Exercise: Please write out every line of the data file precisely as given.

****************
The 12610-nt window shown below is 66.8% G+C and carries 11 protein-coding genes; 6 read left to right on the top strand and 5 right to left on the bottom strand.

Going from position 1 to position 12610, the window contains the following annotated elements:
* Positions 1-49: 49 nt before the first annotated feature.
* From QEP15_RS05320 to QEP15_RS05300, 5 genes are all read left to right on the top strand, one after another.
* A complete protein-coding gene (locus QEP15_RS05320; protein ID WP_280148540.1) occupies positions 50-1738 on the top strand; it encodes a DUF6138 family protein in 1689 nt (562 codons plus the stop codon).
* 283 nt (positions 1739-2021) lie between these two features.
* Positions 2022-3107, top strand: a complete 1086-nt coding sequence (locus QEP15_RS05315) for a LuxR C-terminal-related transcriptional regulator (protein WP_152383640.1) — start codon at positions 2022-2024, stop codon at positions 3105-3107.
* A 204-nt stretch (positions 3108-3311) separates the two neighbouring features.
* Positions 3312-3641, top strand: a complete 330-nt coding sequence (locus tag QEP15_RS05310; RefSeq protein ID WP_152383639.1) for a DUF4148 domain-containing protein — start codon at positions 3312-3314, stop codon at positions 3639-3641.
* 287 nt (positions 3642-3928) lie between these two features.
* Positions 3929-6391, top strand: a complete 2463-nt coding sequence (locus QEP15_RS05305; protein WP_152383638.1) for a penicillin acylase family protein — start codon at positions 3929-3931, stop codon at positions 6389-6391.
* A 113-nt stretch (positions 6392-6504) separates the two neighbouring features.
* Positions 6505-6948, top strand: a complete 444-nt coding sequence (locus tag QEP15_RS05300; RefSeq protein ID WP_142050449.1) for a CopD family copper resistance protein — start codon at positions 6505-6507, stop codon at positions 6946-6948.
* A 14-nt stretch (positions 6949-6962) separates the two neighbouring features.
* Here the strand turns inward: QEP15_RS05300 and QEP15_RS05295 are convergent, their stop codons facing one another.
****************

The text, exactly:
The 12610-nt window shown below is 66.8% G+C and carries 11 protein-coding genes; 6 read left to right on the top strand and 5 right to left on the bottom strand.

Going from position 1 to position 12610, the window contains the following annotated elements:
* Positions 1-49: 49 nt before the first annotated feature.
* From QEP15_RS05320 to QEP15_RS05300, 5 genes are all read left to right on the top strand, one after another.
* A complete protein-coding gene (locus QEP15_RS05320; protein ID WP_280148540.1) occupies positions 50-1738 on the top strand; it encodes a DUF6138 family protein in 1689 nt (562 codons plus the stop codon).
* 283 nt (positions 1739-2021) lie between these two features.
* Positions 2022-3107, top strand: a complete 1086-nt coding sequence (locus QEP15_RS05315) for a LuxR C-terminal-related transcriptional regulator (protein WP_152383640.1) — start codon at positions 2022-2024, stop codon at positions 3105-3107.
* A 204-nt stretch (positions 3108-3311) separates the two neighbouring features.
* Positions 3312-3641, top strand: a complete 330-nt coding sequence (locus tag QEP15_RS05310; RefSeq protein ID WP_152383639.1) for a DUF4148 domain-containing protein — start codon at positions 3312-3314, stop codon at positions 3639-3641.
* 287 nt (positions 3642-3928) lie between these two features.
* Positions 3929-6391, top strand: a complete 2463-nt coding sequence (locus QEP15_RS05305; protein WP_152383638.1) for a penicillin acylase family protein — start codon at positions 3929-3931, stop codon at positions 6389-6391.
* A 113-nt stretch (positions 6392-6504) separates the two neighbouring features.
* Positions 6505-6948, top strand: a complete 444-nt coding sequence (locus tag QEP15_RS05300; RefSeq protein ID WP_142050449.1) for a CopD family copper resistance protein — start codon at positions 6505-6507, stop codon at positions 6946-6948.
* A 14-nt stretch (positions 6949-6962) separates the two neighbouring features.
* Here the strand turns inward: QEP15_RS05300 and QEP15_RS05295 are convergent, their stop codons facing one another.